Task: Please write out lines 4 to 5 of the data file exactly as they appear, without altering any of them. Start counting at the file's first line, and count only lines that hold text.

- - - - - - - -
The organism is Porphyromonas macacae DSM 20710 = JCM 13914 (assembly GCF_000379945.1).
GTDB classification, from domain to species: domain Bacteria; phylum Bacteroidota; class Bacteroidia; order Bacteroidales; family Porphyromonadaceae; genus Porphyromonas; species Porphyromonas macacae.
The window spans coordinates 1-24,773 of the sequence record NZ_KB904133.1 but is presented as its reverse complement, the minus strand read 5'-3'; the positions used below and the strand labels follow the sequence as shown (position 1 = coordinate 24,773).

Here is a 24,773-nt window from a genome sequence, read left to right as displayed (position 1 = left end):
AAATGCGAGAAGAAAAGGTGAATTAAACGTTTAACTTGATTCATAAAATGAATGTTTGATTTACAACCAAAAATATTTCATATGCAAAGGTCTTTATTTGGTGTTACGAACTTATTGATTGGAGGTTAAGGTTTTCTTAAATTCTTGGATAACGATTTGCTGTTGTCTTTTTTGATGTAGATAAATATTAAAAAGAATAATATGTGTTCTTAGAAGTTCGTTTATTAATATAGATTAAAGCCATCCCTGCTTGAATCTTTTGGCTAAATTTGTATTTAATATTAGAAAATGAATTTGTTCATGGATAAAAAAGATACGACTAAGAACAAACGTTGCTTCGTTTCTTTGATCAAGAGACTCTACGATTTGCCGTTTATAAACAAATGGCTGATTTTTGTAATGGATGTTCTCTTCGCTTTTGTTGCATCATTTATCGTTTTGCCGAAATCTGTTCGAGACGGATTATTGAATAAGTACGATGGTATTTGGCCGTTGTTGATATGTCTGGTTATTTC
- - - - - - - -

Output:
Here is a 24,773-nt window from a genome sequence, read left to right as displayed (position 1 = left end):
AAATGCGAGAAGAAAAGGTGAATTAAACGTTTAACTTGATTCATAAAATGAATGTTTGATTTACAACCAAAAATATTTCATATGCAAAGGTCTTTATTTGGTGTTACGAACTTATTGATTGGAGGTTAAGGTTTTCTTAAATTCTTGGATAACGATTTGCTGTTGTCTTTTTTGATGTAGATAAATATTAAAAAGAATAATATGTGTTCTTAGAAGTTCGTTTATTAATATAGATTAAAGCCATCCCTGCTTGAATCTTTTGGCTAAATTTGTATTTAATATTAGAAAATGAATTTGTTCATGGATAAAAAAGATACGACTAAGAACAAACGTTGCTTCGTTTCTTTGATCAAGAGACTCTACGATTTGCCGTTTATAAACAAATGGCTGATTTTTGTAATGGATGTTCTCTTCGCTTTTGTTGCATCATTTATCGTTTTGCCGAAATCTGTTCGAGACGGATTATTGAATAAGTACGATGGTATTTGGCCGTTGTTGATATGTCTGGTTATTTC